There's a new series of Harry's Game on Radio 4, 6.30 on Wednesdays which allows you to conjure up pictures of hell, because it is set there. Andy Hamilton plays the Devil and James Grout plays the Professor, who although dead does not believe so and imagines that he is just suffering from an unusually protracted hallucination. This premise, difficult to sustain when you are getting into your third series, has been quietly dropped so they just steam along with some jokes, which are always funnier when dealing with the Four Last Things (ie, death, judgement, heaven and hell). Heaven doesn't feature much but was described in the previous series as "just like Scotland, only without the midges. And the Scots, of course".

Andy Hamilton has one of those voices, a sort of nasal leer, which makes everything sound funny; he also writes the series and I hope the BBC appreciates him and pays him his weight in gold every week. (Maybe not gold. But something nice, at least.) Harry's Game is a neatly modulated version of all those old folk stories in which people try to outwit Old Nick; and even if it is not exactly Dante, we do get comic peeks at serious matters - retribution, sin, and the unusual ubiquity and phenomenology of Jill Dando.

"Do you often take on the form of Jill Dando?" asks the Professor at one point. I'll let you into a secret, Professor," says the Devil. "There is no such person as Jill Dando." I don't know how that looks on the page but it was delivered impeccably on the radio.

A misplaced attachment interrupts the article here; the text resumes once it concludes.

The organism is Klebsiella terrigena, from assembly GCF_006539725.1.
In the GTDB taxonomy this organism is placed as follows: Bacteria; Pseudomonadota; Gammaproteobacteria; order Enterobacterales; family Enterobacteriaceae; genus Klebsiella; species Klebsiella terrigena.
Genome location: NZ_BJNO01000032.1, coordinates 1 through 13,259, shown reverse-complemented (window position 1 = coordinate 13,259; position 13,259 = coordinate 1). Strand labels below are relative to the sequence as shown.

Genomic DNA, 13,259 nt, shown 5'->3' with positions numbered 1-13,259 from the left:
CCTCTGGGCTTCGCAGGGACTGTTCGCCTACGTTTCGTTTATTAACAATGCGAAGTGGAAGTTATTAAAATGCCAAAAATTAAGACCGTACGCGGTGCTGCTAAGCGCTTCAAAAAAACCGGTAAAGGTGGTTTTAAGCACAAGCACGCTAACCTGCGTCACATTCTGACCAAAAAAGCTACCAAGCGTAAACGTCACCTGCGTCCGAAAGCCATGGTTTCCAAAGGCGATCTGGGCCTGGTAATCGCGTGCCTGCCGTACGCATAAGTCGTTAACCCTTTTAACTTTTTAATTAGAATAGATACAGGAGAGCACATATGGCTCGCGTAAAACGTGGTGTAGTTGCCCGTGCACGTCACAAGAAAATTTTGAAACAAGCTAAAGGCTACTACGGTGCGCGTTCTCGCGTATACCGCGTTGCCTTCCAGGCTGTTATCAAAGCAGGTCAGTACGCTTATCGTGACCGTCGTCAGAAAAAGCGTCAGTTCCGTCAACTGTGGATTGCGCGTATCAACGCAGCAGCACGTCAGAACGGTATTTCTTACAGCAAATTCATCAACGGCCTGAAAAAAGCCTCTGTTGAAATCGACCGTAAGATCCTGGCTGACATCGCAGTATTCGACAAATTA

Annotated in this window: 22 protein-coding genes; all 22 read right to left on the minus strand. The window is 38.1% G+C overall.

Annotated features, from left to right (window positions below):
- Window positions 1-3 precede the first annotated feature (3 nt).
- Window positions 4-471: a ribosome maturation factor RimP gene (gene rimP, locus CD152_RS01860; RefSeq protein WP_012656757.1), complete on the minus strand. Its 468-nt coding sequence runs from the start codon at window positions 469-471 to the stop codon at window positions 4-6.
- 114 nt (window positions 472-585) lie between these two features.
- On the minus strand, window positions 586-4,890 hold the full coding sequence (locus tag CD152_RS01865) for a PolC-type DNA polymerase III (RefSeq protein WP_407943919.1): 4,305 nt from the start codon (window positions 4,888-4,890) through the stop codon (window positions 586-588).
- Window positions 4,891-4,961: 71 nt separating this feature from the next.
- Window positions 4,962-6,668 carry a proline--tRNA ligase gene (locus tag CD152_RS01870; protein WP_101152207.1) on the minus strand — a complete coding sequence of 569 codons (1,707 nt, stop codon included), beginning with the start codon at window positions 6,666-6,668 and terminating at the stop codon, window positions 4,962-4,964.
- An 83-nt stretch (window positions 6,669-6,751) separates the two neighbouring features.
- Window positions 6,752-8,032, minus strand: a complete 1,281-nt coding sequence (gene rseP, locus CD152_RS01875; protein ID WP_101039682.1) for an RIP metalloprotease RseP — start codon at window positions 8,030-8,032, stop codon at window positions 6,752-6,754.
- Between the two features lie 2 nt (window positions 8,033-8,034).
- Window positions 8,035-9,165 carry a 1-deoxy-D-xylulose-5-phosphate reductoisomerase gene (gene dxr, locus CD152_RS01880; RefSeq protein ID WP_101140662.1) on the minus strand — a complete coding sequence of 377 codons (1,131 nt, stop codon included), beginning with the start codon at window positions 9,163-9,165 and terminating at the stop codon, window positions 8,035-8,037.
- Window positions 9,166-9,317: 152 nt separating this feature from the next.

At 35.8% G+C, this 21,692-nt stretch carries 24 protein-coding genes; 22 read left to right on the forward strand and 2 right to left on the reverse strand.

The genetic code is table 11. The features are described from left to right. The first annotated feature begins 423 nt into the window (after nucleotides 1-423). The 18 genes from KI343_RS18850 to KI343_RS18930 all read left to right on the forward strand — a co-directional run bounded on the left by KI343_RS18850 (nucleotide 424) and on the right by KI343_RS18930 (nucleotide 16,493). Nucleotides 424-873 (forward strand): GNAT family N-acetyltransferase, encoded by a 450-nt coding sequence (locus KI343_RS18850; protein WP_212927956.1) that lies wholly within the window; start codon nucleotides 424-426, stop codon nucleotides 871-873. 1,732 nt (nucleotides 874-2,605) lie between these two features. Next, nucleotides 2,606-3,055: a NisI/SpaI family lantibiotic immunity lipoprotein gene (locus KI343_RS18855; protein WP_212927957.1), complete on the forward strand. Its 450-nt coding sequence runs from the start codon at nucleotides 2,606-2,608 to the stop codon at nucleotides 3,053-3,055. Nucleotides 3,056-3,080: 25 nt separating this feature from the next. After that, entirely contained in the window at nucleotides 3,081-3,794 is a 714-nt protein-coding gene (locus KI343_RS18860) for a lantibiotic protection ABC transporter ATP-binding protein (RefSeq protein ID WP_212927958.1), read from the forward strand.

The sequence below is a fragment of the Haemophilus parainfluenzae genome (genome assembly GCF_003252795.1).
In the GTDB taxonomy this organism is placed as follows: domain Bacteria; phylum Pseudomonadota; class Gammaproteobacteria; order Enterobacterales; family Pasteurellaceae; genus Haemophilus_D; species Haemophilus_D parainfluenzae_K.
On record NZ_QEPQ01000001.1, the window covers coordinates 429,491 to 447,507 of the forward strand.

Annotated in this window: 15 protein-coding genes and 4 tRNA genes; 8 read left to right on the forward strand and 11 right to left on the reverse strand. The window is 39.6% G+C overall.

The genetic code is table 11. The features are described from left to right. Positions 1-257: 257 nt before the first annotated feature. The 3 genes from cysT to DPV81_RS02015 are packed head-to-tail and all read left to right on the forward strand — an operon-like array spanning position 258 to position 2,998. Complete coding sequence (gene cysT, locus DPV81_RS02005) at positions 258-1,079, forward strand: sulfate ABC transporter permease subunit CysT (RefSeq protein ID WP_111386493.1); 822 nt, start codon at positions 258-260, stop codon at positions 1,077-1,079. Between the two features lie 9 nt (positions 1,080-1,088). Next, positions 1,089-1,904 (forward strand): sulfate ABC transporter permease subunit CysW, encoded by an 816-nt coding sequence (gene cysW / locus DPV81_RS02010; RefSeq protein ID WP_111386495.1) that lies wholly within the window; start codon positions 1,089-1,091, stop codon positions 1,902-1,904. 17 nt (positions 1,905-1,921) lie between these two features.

Meanwhile, in Borsetshire, the scriptwriters' war against reality continues. Have you noticed how no one in Ambridge has extramarital nookie these days? (And, for a farming community, it is a trifle low on the suicide rate.) For a few days they teased us into thinking that Sid Perks was having a bit on the side, but if we'd thought about it for a second we should have realised it could not be so. Sid is not only anaphrodisiacally thick, he's also gay, as his too-loudly-protested homophobia attests. Best line of the week came from Elizabeth, to Nigel: "We've tried reason, and that didn't work. We're just going to have to kill your mother."

Arts and Entertainment

eurovision
Arts and Entertainment
Fearne Cotton is leaving Radio 1 after a decade

radio
Arts and Entertainment
The light stuff: Britt Robertson and George Clooney in ‘Tomorrowland: a World Beyond’
film review
Arts and Entertainment
Reawakening: can Jon Hamm’s Don Draper find enlightenment in the final ‘Mad Men’?
tv reviewNot quite, but it's an enlightening finale for Don Draper spoiler alert
Arts and Entertainment
Breakfast Show’s Nick Grimshaw

Radio
Have you tried new the Independent Digital Edition apps?
Arts and Entertainment

ebooksNow available in paperback
Arts and Entertainment

ebooks
Arts and Entertainment
I am flute: Azeem Ward and his now-famous instrument